I have fielded many questions about chromatography and one I get is just how to calculate the depth of the column to use. This tip is unorthodox and likely not in chemistry texts but it has suited me very well. Once done you really do not need to do it again.
DCVC works by ramping up the polarity of the mobile phase in a continuous gradient. Each addition to the mobile phase is made more polar and so as it washes the compound through the stationary phase then each addition of say 20 ml of solvent is vacuumed through the gel until the gel is dryish. So the question is just how far is the optimal distance for a DCVC column. Here is how you nail it down for a compound you will be running.
Pack a DCVC column extra high like 7 inches or maybe a bit higher. Then run your DCVC. By the third fraction the column will be saturated and running but you will see that the bands of color that begin to seoarate into clearly defined bands of color will begin to diffuse into the excess of silica gel and solvent. Once this happens measure the distance between the top of the silica gel and the bottom of the first band of color which should be above the as yet unused silica in the column.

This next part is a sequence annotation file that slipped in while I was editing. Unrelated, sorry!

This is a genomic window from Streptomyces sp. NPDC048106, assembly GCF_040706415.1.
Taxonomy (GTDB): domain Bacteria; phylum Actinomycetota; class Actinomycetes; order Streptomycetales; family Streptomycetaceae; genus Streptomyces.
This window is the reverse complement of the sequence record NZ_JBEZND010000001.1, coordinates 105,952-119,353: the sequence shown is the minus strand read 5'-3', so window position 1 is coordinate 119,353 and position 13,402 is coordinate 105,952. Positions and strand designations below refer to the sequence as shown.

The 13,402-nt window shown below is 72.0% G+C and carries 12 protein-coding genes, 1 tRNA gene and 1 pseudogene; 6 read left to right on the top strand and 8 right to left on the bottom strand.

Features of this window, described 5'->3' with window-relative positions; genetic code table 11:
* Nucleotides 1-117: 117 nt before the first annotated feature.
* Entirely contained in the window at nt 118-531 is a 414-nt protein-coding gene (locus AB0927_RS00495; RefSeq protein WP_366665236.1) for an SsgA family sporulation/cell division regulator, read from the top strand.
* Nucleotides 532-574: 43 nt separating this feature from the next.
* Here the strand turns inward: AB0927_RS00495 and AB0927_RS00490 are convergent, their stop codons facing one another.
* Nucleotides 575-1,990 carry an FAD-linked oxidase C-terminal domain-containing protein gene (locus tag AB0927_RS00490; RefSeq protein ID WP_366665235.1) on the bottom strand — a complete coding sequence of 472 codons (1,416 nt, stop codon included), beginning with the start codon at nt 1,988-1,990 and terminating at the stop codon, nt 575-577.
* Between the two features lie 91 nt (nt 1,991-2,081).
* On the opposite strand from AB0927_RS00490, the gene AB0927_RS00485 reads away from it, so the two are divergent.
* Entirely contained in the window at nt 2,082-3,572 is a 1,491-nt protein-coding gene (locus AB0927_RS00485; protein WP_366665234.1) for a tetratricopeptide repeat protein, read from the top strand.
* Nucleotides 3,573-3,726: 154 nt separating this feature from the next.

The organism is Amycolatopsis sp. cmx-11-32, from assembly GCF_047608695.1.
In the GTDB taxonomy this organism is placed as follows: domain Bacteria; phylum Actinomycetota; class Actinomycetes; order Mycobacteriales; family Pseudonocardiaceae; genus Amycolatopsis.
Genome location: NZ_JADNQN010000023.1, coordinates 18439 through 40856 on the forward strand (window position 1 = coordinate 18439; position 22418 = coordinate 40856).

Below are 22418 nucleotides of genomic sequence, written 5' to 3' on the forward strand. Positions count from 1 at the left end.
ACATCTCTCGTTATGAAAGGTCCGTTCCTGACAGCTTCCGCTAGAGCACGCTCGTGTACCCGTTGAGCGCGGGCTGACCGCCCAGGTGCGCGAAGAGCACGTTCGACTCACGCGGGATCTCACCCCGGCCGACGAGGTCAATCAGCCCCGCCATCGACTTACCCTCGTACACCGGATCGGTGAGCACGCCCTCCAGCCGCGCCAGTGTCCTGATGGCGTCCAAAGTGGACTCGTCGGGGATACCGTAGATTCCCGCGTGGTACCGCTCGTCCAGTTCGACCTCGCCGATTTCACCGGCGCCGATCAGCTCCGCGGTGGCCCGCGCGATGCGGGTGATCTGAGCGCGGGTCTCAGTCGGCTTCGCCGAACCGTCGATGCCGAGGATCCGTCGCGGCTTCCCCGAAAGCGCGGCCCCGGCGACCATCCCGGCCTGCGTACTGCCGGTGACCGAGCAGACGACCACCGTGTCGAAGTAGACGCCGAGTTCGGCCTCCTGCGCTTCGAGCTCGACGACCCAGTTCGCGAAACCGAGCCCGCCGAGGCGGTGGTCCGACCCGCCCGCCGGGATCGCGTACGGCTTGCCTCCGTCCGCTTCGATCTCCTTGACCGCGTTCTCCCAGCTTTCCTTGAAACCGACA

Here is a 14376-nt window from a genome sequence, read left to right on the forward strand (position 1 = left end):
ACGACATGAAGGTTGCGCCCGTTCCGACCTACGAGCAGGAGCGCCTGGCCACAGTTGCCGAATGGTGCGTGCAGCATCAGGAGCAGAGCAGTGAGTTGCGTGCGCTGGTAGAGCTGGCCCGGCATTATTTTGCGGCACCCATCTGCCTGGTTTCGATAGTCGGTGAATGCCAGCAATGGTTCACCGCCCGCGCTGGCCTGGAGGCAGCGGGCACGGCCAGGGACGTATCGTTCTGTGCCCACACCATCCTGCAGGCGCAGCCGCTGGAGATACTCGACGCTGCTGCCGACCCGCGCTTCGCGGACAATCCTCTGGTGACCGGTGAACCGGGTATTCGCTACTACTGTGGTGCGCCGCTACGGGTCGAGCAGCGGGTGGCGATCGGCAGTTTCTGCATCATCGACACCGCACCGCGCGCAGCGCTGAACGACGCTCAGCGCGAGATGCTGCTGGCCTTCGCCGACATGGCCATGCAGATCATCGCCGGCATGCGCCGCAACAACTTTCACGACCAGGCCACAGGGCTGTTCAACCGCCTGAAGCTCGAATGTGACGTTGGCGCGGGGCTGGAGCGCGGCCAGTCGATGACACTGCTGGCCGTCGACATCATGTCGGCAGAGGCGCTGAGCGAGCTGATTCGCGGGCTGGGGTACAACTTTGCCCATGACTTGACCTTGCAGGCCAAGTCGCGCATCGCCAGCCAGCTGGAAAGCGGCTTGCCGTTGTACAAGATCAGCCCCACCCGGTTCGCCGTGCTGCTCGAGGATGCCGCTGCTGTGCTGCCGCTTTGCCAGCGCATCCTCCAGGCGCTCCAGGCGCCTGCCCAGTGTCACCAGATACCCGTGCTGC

The next time you run DCVC then pack your column the measured height plus a little to fudge factor this ballpark method. Distance is key and more distance does not mean better seperations with DCVC. Once you have distance nailed then it becomes a lot of fun changing up solvent ratios to see how different things separate. For more compound you need a wider column but never a longer one. In my columns the tightest seperation happens at about 3 ½ inches of silica gel 60 running a solvent system of hexane and ethyl acetate. The ethyl acetate is added in 5% increments. I have to date only ran standard phase DCVC but I suspect a reverse phase column would work just fine.
This photo below shows a DCVC run with a slighly taller than needed silica gel column because I am limited by the glassware. Finding a perfect sized column is tough but a little bigger works too. This example shows the Celite 545 on top of the column that held the compound for the run. Dry loading is hands down a better method for the nicest separations but wet loading to accomodate more in one load does work too.